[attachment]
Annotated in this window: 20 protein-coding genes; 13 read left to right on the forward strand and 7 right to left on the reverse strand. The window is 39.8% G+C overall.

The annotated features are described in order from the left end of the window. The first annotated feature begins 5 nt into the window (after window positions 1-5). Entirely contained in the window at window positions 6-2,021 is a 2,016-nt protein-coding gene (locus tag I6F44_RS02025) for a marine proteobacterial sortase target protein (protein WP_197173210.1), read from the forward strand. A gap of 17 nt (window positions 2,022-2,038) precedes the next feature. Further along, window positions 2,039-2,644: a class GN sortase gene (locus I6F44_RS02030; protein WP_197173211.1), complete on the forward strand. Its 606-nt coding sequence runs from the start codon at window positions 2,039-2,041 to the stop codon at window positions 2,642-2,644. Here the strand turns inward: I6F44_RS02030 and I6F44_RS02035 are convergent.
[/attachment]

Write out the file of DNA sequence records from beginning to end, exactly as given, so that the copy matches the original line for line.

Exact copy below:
Annotated in this window: 20 protein-coding genes; 13 read left to right on the forward strand and 7 right to left on the reverse strand. The window is 39.8% G+C overall.

The annotated features are described in order from the left end of the window. The first annotated feature begins 5 nt into the window (after window positions 1-5). Entirely contained in the window at window positions 6-2,021 is a 2,016-nt protein-coding gene (locus tag I6F44_RS02025) for a marine proteobacterial sortase target protein (protein WP_197173210.1), read from the forward strand. A gap of 17 nt (window positions 2,022-2,038) precedes the next feature. Further along, window positions 2,039-2,644: a class GN sortase gene (locus I6F44_RS02030; protein WP_197173211.1), complete on the forward strand. Its 606-nt coding sequence runs from the start codon at window positions 2,039-2,041 to the stop codon at window positions 2,642-2,644. Here the strand turns inward: I6F44_RS02030 and I6F44_RS02035 are convergent.